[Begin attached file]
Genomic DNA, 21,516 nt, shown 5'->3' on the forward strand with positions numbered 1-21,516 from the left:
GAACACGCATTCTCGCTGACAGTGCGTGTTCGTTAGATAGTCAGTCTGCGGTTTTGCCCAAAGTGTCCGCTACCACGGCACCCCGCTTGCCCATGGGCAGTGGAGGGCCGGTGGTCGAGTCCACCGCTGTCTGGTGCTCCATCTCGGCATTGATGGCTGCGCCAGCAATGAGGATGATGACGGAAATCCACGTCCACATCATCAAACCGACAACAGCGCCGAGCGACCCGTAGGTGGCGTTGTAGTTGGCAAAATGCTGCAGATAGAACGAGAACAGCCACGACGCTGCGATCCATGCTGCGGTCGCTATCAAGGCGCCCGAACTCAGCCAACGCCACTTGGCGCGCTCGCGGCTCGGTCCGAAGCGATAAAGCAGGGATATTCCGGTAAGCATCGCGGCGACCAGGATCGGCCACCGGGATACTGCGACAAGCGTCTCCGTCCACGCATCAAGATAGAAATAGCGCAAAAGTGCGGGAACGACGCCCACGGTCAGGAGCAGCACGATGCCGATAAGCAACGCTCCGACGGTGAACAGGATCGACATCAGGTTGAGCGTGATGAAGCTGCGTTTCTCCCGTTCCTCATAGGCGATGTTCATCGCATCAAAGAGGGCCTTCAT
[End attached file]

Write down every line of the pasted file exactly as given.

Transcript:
Genomic DNA, 21,516 nt, shown 5'->3' on the forward strand with positions numbered 1-21,516 from the left:
GAACACGCATTCTCGCTGACAGTGCGTGTTCGTTAGATAGTCAGTCTGCGGTTTTGCCCAAAGTGTCCGCTACCACGGCACCCCGCTTGCCCATGGGCAGTGGAGGGCCGGTGGTCGAGTCCACCGCTGTCTGGTGCTCCATCTCGGCATTGATGGCTGCGCCAGCAATGAGGATGATGACGGAAATCCACGTCCACATCATCAAACCGACAACAGCGCCGAGCGACCCGTAGGTGGCGTTGTAGTTGGCAAAATGCTGCAGATAGAACGAGAACAGCCACGACGCTGCGATCCATGCTGCGGTCGCTATCAAGGCGCCCGAACTCAGCCAACGCCACTTGGCGCGCTCGCGGCTCGGTCCGAAGCGATAAAGCAGGGATATTCCGGTAAGCATCGCGGCGACCAGGATCGGCCACCGGGATACTGCGACAAGCGTCTCCGTCCACGCATCAAGATAGAAATAGCGCAAAAGTGCGGGAACGACGCCCACGGTCAGGAGCAGCACGATGCCGATAAGCAACGCTCCGACGGTGAACAGGATCGACATCAGGTTGAGCGTGATGAAGCTGCGTTTCTCCCGTTCCTCATAGGCGATGTTCATCGCATCAAAGAGGGCCTTCAT